The skills needed for an investment management career, by Baillie Gifford

Last updated: 12 Sept 2023, 10:07

Three people on Baillie Gifford graduate schemes tell us the degree subject, skills and experiences needed for investment management careers.

A lightbulb held up against a blue and pink sky, indicating the creativity you will need in investment management

Applying to an investment management firm that has spent over a century establishing its global client base may seem daunting – but the truth is, those joining a Baillie Gifford graduate scheme are expected to present potential rather than the finished product. That’s true for our investment research and technology solutions programmes.

The application process for each programme involves: a short online application form, used to assess whether your skills and attributes are a match for the company and role; an interview with multiple members of the relevant team; and, lastly, an assessment day and/or final interview.

While each programme has its individual set of required attributes, there are approaches and skills needed to work for an investment management company – whatever your role. To discover what these are so you can highlight them at each stage of the application process, we spoke to Joanna Abudar, graduate investment analyst, Sharon Justine-Nyar, graduate trainee, and Tarun Mistry, trainee application developer.

Know you’re a fit for the firm

Just as Baillie Gifford has clients from all over the world, it looks for employees with a wide variety of backgrounds, experiences and interests. As stated on its website, it ‘wants people with the potential to think differently’. So, don’t be put off from applying or entering the recruitment process because you don’t feel that you will ‘fit in’.

None of the graduate programmes require a specific degree background – a 2.1 in any subject is the only academic requirement. Accordingly, Joanna studied English literature and classics, Sharon studied law and Tarun completed a physics with industrial experience degree.

Joanna explained: ‘I assumed that as an arts student I would be totally out of place in the world of investments, but on my current team we have someone who studied history, an engineer and a former molecular biologist. So don’t be worried that you aren’t the right type of person to apply – there truly is no standard type that Baillie Gifford looks for.’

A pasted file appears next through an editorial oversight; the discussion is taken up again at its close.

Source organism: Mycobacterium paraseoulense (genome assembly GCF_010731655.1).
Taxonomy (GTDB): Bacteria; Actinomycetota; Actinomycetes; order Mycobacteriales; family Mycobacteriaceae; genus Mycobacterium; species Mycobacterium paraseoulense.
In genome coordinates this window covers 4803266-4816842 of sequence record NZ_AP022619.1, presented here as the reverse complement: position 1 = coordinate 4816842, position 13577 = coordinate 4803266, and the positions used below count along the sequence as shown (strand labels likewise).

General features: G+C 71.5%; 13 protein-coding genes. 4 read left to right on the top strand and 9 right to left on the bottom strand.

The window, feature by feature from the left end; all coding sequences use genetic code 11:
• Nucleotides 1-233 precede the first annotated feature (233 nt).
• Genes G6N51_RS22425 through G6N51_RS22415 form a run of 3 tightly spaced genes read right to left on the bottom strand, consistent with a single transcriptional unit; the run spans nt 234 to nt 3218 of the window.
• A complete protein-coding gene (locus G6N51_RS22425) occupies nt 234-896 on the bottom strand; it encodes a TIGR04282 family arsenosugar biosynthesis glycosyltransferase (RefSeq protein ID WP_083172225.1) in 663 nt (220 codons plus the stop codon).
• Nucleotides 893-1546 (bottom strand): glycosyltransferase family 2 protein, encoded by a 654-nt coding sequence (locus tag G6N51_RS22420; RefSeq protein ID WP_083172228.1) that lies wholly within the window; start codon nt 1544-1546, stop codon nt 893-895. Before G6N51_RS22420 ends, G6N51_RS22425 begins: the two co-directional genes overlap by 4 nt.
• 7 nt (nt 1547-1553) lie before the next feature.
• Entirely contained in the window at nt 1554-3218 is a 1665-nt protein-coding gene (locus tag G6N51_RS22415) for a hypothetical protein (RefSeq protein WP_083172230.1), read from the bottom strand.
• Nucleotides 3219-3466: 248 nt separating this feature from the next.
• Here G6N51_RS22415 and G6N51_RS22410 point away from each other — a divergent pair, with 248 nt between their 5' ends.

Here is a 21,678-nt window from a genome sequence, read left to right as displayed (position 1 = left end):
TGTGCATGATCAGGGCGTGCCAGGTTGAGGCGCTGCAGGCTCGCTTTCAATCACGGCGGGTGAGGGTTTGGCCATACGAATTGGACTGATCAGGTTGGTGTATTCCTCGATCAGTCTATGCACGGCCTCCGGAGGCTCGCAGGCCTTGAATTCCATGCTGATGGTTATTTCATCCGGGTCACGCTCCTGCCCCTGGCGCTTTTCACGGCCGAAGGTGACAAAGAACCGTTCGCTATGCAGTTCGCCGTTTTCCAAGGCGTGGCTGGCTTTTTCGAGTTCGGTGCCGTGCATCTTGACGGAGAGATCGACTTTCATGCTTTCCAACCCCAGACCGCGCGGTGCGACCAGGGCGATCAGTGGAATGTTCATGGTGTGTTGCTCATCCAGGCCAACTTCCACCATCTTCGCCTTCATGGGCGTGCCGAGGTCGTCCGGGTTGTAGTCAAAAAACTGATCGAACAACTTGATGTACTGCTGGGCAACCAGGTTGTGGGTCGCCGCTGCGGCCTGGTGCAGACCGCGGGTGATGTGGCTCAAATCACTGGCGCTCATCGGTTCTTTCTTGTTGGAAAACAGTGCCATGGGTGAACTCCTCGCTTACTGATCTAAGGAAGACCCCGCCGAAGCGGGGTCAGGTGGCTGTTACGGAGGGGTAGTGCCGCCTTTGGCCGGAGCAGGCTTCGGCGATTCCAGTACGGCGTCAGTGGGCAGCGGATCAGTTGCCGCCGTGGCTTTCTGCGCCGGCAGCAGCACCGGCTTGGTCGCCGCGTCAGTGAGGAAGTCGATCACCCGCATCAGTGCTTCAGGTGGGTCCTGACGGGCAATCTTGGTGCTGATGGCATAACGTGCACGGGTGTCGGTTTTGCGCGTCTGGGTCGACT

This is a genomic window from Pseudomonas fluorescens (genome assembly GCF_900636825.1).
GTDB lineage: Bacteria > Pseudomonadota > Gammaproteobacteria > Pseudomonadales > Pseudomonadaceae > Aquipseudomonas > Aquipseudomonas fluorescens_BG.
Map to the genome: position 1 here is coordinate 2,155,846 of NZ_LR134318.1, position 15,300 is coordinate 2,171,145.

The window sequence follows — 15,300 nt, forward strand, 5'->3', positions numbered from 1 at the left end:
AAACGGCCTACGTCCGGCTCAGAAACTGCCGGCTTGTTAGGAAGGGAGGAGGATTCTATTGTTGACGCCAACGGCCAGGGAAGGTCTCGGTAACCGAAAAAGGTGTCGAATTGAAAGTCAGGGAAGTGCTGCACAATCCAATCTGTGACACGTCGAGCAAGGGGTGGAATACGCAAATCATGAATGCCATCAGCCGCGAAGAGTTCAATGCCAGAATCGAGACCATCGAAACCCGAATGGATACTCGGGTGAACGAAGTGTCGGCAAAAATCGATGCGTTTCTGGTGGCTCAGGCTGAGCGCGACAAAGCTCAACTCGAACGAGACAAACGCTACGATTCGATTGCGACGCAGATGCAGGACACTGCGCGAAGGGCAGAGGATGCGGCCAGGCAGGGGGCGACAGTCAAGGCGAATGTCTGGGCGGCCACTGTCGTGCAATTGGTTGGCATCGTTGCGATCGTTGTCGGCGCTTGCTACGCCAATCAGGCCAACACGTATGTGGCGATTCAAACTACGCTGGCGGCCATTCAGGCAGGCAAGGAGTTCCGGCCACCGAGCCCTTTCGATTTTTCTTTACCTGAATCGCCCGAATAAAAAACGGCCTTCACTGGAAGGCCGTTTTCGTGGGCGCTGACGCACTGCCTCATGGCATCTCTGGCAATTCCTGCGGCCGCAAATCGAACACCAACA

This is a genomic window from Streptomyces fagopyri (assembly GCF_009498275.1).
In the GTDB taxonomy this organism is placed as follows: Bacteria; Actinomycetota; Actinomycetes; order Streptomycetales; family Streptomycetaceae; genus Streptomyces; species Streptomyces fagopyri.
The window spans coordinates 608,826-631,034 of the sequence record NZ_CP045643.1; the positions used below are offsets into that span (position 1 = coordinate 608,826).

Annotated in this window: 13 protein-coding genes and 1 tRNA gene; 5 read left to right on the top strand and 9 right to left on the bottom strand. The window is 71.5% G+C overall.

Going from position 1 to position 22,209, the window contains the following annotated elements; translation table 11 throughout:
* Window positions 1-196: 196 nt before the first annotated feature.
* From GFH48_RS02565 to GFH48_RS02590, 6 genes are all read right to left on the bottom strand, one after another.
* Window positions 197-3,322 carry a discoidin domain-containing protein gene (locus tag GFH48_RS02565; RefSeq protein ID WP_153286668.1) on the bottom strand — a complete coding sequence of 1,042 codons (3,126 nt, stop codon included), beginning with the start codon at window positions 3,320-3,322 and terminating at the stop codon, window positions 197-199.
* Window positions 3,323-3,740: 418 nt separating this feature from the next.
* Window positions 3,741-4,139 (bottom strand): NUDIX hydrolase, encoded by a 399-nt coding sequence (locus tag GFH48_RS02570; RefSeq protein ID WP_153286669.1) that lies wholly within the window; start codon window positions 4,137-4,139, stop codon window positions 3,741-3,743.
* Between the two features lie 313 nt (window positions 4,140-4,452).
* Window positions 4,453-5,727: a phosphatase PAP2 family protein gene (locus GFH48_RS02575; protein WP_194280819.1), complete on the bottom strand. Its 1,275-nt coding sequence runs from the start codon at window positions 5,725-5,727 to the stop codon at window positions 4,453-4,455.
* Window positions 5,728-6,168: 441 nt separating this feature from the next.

Speak about the experience you have

Joanna reflected: ‘One thing I wish I had done was speak with more confidence about experience I had that was completely unrelated to finance/investments.’ This is something Sharon also considered: ‘During the interview process, I think I tried to shift the attention from all the legal experience and internships I had been involved in because I was under the wrong impression that the fact that my experience was mostly legal would put me at a disadvantage.’

Many employers in the investment banking and management world expect candidates to have first attended finance insight days and then undertaken an internship or placement year – Baillie Gifford does not. Instead, it is interested in how your experiences and transferable skills are relevant to the role and company. The pages for each graduate programme on Baillie Gifford’s website provide three aptitudes that are most important for that role. These can be gained from a variety of experiences, so think about how your experience demonstrates them.

For instance, the investment research programme requires resilience. Joanna, who entered this programme, had worked as a childcare assistant and a waitress – which, she said, taught her how to work in busy and demanding environments. Picking out examples of times when she persevered despite difficult children or customers would have demonstrated resilience very effectively.

You might also find that you have very relevant experience, just in a different sector. Don’t discount it. Tarun currently works in the external-facing web team, focusing on a content management system to develop the application programming interface, and finds similarity with previous experience. ‘I worked at a physics laboratory, focusing on automating data analysis procedures through developing custom, in-house applications. Although this was applied to a completely different scenario, it introduced me to the whole software development lifecycle.’